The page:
Co-funding is possible.
6. Why is the call limited to Berlin?
In the 21st century, local ideas always have to be applied globally. Which is why we are primarily directing our call to local initiatives or to people who will implement their ideas and projects together with partners in Berlin, focusing (implicitly or explicitly) on global issues.
In addition, the future of humanity lies in the urban realm. Already today, more people live in urban regions than in rural regions around the world. Global urban co-existence must be conceptualized in a way that gives new value to living and is continuously reinvented. Today, people from roughly 190 different countries live together in Berlin. This is just one more reason that Berlin is a model city for ecologically sustainable living models for the 21st century.
Any fellowship program that respects artists will not set out like missionaries to train them to be good citizens, which will do as much to reinforce the popular assumption that artists are irresponsible children as supporting facile aesthetic tantrums . . . The visual arts field should be seen as en ecosystem in which many different kinds of art must be able to flourish.
– Michael Brenson, “Visionaries and Outcasts”
Last year at the UN talks in Copenhagen there was an awful lot of art. I mean a big glorious bucketful. I mean exhibitions and performances and people-hosting-people-as-art, and there was a great amount of debate as to how that was going to affect policy. If at all. In an interview with me for Inhabitat.com, Ian Garrett of the Center for Sustainable Practice in the Arts reported that in Copenhagen, “These creative ventures, in talking about climate change, are reinforcing what people are feeling around town here and they have an increasing voice with the policy makers of the world,” while admitting that the influence art had on policy was indirect at best.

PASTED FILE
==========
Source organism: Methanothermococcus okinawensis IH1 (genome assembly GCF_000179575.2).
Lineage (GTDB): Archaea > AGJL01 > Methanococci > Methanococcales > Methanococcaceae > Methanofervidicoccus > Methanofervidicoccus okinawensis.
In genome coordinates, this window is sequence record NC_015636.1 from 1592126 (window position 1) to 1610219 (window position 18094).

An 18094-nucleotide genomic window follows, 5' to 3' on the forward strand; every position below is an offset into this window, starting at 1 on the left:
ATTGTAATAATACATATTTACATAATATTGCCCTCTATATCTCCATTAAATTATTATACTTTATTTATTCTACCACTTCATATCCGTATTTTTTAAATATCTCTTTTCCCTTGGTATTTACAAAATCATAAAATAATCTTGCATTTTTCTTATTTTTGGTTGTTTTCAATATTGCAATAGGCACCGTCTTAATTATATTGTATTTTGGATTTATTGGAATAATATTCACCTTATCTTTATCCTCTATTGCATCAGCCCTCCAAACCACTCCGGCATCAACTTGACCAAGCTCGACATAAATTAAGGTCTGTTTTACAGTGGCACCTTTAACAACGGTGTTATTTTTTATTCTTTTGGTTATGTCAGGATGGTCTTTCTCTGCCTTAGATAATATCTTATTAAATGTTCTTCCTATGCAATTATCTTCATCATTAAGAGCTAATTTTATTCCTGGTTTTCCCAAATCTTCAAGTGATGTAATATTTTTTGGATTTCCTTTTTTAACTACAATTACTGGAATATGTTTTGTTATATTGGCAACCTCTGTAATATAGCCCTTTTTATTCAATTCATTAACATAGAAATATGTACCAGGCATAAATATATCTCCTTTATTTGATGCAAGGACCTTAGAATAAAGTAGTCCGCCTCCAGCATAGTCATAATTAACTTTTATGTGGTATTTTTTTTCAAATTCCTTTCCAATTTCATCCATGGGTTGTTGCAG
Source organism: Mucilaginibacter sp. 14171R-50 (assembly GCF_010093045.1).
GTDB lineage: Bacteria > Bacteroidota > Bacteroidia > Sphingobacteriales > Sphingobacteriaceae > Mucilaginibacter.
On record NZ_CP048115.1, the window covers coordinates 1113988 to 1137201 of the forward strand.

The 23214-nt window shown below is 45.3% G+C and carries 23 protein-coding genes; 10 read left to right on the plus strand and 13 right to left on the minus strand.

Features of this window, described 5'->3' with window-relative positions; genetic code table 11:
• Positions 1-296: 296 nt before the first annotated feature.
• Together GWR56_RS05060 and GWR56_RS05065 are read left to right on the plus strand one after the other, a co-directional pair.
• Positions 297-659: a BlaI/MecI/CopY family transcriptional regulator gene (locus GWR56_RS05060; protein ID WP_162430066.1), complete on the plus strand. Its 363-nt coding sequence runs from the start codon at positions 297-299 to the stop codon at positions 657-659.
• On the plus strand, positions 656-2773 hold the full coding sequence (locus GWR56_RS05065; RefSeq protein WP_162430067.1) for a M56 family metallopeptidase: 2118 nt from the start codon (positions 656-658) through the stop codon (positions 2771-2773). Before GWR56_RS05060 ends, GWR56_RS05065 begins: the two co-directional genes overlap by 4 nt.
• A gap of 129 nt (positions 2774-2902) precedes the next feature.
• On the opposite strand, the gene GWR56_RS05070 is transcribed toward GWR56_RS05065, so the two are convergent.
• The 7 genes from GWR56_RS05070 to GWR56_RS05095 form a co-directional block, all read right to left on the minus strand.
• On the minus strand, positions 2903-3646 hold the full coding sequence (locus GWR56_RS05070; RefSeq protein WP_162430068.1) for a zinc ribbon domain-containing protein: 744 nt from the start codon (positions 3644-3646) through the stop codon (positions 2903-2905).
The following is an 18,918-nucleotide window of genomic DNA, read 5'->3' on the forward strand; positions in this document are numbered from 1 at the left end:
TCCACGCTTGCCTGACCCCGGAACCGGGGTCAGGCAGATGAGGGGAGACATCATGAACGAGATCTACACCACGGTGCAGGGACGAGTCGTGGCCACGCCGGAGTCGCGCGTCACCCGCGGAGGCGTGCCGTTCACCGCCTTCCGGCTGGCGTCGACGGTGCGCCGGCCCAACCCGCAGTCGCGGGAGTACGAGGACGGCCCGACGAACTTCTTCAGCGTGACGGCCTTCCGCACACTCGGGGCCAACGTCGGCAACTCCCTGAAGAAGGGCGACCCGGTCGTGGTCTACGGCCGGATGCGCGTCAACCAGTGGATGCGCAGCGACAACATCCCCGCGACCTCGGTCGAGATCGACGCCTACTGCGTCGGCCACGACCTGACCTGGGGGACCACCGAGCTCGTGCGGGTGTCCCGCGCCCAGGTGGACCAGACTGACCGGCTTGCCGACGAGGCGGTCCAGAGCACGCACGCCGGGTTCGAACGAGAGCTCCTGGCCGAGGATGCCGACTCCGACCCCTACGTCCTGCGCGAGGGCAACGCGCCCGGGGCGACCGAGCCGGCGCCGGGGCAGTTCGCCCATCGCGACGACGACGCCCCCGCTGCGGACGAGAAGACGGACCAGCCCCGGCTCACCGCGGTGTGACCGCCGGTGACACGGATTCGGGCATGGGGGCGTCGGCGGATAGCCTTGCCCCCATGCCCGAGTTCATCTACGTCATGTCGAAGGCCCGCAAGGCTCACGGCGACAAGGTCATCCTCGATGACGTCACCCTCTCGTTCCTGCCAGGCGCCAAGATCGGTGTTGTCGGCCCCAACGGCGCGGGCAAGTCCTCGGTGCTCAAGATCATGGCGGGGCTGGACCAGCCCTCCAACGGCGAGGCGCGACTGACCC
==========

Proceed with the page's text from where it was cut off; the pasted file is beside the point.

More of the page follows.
So now what? Tonight, in New York, at the Metropolitan Museum of Art, there was a gathering of minds looking to answer exactly that question. Part of the PEN World Voices of International Literature, the even was called Weather Report: What Can We Do? and featured, among others, Bill McKibben, author of the 350.org campaign, Skeptical Environmentalist Bjorn Lomborg, Climatologist James Hansen and Dot Earthist Andrew Revkin.
Would love to read somebody’s lecture notes. In the meantime, I’ll be “doing” some blogging and art-ing.